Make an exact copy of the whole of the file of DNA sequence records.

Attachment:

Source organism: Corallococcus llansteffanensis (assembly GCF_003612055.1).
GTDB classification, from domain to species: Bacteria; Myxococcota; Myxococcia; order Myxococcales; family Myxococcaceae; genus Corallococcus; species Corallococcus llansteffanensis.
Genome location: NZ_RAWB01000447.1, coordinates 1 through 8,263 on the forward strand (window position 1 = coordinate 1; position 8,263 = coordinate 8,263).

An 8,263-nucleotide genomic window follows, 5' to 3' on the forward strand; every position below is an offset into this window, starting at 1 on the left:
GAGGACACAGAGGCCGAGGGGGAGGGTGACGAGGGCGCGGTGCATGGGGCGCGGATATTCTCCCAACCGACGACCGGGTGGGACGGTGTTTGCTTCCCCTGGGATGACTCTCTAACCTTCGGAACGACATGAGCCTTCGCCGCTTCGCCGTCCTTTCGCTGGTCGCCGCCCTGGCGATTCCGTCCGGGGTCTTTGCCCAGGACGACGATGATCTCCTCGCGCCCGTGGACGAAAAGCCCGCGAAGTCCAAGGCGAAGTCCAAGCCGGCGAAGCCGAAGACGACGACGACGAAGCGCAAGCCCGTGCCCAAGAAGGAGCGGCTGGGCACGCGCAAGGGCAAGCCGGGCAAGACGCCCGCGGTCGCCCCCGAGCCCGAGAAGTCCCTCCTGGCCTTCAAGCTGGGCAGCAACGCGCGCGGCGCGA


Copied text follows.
Source organism: Corallococcus llansteffanensis (assembly GCF_003612055.1).
GTDB classification, from domain to species: Bacteria; Myxococcota; Myxococcia; order Myxococcales; family Myxococcaceae; genus Corallococcus; species Corallococcus llansteffanensis.
Genome location: NZ_RAWB01000447.1, coordinates 1 through 8,263 on the forward strand (window position 1 = coordinate 1; position 8,263 = coordinate 8,263).

An 8,263-nucleotide genomic window follows, 5' to 3' on the forward strand; every position below is an offset into this window, starting at 1 on the left:
GAGGACACAGAGGCCGAGGGGGAGGGTGACGAGGGCGCGGTGCATGGGGCGCGGATATTCTCCCAACCGACGACCGGGTGGGACGGTGTTTGCTTCCCCTGGGATGACTCTCTAACCTTCGGAACGACATGAGCCTTCGCCGCTTCGCCGTCCTTTCGCTGGTCGCCGCCCTGGCGATTCCGTCCGGGGTCTTTGCCCAGGACGACGATGATCTCCTCGCGCCCGTGGACGAAAAGCCCGCGAAGTCCAAGGCGAAGTCCAAGCCGGCGAAGCCGAAGACGACGACGACGAAGCGCAAGCCCGTGCCCAAGAAGGAGCGGCTGGGCACGCGCAAGGGCAAGCCGGGCAAGACGCCCGCGGTCGCCCCCGAGCCCGAGAAGTCCCTCCTGGCCTTCAAGCTGGGCAGCAACGCGCGCGGCGCGA